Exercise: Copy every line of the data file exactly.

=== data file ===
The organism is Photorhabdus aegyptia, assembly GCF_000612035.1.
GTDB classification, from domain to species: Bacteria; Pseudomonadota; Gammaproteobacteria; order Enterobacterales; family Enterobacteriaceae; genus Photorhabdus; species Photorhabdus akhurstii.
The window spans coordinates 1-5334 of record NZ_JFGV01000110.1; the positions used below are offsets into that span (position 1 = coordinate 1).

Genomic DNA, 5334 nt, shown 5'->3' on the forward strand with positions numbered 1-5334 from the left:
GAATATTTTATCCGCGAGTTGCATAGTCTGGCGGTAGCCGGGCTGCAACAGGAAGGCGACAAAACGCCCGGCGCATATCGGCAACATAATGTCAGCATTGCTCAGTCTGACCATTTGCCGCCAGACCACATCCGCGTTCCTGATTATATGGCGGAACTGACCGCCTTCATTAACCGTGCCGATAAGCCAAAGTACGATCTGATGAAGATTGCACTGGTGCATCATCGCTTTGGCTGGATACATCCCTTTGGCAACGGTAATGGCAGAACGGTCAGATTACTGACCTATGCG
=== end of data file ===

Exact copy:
The organism is Photorhabdus aegyptia, assembly GCF_000612035.1.
GTDB classification, from domain to species: Bacteria; Pseudomonadota; Gammaproteobacteria; order Enterobacterales; family Enterobacteriaceae; genus Photorhabdus; species Photorhabdus akhurstii.
The window spans coordinates 1-5334 of record NZ_JFGV01000110.1; the positions used below are offsets into that span (position 1 = coordinate 1).

Genomic DNA, 5334 nt, shown 5'->3' on the forward strand with positions numbered 1-5334 from the left:
GAATATTTTATCCGCGAGTTGCATAGTCTGGCGGTAGCCGGGCTGCAACAGGAAGGCGACAAAACGCCCGGCGCATATCGGCAACATAATGTCAGCATTGCTCAGTCTGACCATTTGCCGCCAGACCACATCCGCGTTCCTGATTATATGGCGGAACTGACCGCCTTCATTAACCGTGCCGATAAGCCAAAGTACGATCTGATGAAGATTGCACTGGTGCATCATCGCTTTGGCTGGATACATCCCTTTGGCAACGGTAATGGCAGAACGGTCAGATTACTGACCTATGCG